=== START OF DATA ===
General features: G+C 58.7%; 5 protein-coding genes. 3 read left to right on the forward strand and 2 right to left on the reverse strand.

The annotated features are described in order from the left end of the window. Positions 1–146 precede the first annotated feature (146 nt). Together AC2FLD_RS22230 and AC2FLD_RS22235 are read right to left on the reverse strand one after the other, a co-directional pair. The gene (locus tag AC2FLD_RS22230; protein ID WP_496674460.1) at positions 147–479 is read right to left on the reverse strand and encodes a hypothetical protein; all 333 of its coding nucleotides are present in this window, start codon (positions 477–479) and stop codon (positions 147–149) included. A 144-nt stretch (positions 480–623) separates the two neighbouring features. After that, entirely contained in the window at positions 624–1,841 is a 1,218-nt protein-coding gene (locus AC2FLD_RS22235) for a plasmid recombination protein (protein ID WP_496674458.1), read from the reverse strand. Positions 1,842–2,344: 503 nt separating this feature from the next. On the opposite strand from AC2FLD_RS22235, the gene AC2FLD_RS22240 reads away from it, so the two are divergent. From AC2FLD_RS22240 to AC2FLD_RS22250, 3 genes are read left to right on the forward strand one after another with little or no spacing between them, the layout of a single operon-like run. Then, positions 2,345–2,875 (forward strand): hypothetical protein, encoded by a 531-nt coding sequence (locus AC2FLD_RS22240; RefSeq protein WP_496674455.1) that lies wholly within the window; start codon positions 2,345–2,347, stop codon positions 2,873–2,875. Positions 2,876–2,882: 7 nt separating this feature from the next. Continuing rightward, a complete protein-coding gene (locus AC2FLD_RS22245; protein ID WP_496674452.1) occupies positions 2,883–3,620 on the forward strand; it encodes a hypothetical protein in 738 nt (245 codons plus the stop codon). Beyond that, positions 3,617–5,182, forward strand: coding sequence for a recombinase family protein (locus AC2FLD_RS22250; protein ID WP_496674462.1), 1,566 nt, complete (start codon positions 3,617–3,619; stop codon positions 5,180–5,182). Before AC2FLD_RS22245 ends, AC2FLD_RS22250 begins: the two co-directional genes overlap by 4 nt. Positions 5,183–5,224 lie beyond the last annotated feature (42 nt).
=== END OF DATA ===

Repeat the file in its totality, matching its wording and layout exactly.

General features: G+C 58.7%; 5 protein-coding genes. 3 read left to right on the forward strand and 2 right to left on the reverse strand.

The annotated features are described in order from the left end of the window. Positions 1–146 precede the first annotated feature (146 nt). Together AC2FLD_RS22230 and AC2FLD_RS22235 are read right to left on the reverse strand one after the other, a co-directional pair. The gene (locus tag AC2FLD_RS22230; protein ID WP_496674460.1) at positions 147–479 is read right to left on the reverse strand and encodes a hypothetical protein; all 333 of its coding nucleotides are present in this window, start codon (positions 477–479) and stop codon (positions 147–149) included. A 144-nt stretch (positions 480–623) separates the two neighbouring features. After that, entirely contained in the window at positions 624–1,841 is a 1,218-nt protein-coding gene (locus AC2FLD_RS22235) for a plasmid recombination protein (protein ID WP_496674458.1), read from the reverse strand. Positions 1,842–2,344: 503 nt separating this feature from the next. On the opposite strand from AC2FLD_RS22235, the gene AC2FLD_RS22240 reads away from it, so the two are divergent. From AC2FLD_RS22240 to AC2FLD_RS22250, 3 genes are read left to right on the forward strand one after another with little or no spacing between them, the layout of a single operon-like run. Then, positions 2,345–2,875 (forward strand): hypothetical protein, encoded by a 531-nt coding sequence (locus AC2FLD_RS22240; RefSeq protein WP_496674455.1) that lies wholly within the window; start codon positions 2,345–2,347, stop codon positions 2,873–2,875. Positions 2,876–2,882: 7 nt separating this feature from the next. Continuing rightward, a complete protein-coding gene (locus AC2FLD_RS22245; protein ID WP_496674452.1) occupies positions 2,883–3,620 on the forward strand; it encodes a hypothetical protein in 738 nt (245 codons plus the stop codon). Beyond that, positions 3,617–5,182, forward strand: coding sequence for a recombinase family protein (locus AC2FLD_RS22250; protein ID WP_496674462.1), 1,566 nt, complete (start codon positions 3,617–3,619; stop codon positions 5,180–5,182). Before AC2FLD_RS22245 ends, AC2FLD_RS22250 begins: the two co-directional genes overlap by 4 nt. Positions 5,183–5,224 lie beyond the last annotated feature (42 nt).